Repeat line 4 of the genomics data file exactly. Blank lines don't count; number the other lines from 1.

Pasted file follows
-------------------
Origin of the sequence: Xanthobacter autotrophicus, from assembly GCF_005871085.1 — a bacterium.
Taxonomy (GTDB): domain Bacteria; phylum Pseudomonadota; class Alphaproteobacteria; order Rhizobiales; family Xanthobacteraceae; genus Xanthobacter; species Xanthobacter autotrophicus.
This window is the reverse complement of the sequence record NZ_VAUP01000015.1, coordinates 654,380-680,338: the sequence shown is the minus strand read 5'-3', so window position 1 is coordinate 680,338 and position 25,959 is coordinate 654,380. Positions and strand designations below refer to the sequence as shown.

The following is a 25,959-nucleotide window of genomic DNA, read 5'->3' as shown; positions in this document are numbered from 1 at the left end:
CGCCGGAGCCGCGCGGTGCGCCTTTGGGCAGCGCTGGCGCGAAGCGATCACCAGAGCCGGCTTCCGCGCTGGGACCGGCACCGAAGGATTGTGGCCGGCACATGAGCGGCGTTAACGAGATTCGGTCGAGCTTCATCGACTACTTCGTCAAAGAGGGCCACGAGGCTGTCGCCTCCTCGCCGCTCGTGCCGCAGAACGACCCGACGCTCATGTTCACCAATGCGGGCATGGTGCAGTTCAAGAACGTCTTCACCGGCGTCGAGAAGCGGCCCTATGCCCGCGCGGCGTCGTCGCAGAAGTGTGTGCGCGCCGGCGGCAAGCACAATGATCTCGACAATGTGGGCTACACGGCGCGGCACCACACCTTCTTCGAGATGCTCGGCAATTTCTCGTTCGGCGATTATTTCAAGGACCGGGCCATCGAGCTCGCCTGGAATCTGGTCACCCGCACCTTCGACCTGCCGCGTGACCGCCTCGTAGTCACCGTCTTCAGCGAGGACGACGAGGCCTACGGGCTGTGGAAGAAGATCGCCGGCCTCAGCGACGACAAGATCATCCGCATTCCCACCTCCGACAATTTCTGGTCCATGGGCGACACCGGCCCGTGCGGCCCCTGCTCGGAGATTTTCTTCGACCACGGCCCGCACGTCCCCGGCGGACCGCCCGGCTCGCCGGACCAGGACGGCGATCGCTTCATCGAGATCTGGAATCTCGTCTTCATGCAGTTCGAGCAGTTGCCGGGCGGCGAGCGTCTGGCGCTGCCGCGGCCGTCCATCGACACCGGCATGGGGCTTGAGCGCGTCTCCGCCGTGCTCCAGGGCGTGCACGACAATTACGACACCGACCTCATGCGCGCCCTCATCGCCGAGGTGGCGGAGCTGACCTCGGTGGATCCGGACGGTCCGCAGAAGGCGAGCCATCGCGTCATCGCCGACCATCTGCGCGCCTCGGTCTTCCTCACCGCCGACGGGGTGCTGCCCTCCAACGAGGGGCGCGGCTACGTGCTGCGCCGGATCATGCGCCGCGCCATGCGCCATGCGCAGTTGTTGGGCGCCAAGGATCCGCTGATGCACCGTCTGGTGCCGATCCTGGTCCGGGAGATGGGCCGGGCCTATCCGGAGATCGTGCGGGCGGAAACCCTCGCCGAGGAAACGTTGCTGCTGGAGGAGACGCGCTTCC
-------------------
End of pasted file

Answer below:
The following is a 25,959-nucleotide window of genomic DNA, read 5'->3' as shown; positions in this document are numbered from 1 at the left end: